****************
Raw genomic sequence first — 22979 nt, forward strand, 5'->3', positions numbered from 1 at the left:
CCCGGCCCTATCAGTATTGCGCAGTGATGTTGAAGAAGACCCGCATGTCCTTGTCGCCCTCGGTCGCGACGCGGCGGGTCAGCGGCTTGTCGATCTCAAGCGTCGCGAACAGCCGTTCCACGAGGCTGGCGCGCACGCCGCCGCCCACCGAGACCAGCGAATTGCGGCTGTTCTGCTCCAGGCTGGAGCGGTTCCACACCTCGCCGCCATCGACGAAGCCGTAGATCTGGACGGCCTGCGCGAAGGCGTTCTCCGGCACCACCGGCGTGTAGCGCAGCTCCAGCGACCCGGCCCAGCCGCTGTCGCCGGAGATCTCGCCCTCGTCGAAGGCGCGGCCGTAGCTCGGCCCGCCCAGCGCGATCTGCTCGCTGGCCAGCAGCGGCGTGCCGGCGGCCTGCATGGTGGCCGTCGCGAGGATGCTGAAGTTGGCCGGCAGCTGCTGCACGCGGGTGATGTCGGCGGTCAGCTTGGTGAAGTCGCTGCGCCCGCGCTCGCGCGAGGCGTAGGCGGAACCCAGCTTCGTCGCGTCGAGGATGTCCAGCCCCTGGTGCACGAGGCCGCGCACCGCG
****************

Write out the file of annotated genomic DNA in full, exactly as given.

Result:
Raw genomic sequence first — 22979 nt, forward strand, 5'->3', positions numbered from 1 at the left:
CCCGGCCCTATCAGTATTGCGCAGTGATGTTGAAGAAGACCCGCATGTCCTTGTCGCCCTCGGTCGCGACGCGGCGGGTCAGCGGCTTGTCGATCTCAAGCGTCGCGAACAGCCGTTCCACGAGGCTGGCGCGCACGCCGCCGCCCACCGAGACCAGCGAATTGCGGCTGTTCTGCTCCAGGCTGGAGCGGTTCCACACCTCGCCGCCATCGACGAAGCCGTAGATCTGGACGGCCTGCGCGAAGGCGTTCTCCGGCACCACCGGCGTGTAGCGCAGCTCCAGCGACCCGGCCCAGCCGCTGTCGCCGGAGATCTCGCCCTCGTCGAAGGCGCGGCCGTAGCTCGGCCCGCCCAGCGCGATCTGCTCGCTGGCCAGCAGCGGCGTGCCGGCGGCCTGCATGGTGGCCGTCGCGAGGATGCTGAAGTTGGCCGGCAGCTGCTGCACGCGGGTGATGTCGGCGGTCAGCTTGGTGAAGTCGCTGCGCCCGCGCTCGCGCGAGGCGTAGGCGGAACCCAGCTTCGTCGCGTCGAGGATGTCCAGCCCCTGGTGCACGAGGCCGCGCACCGCG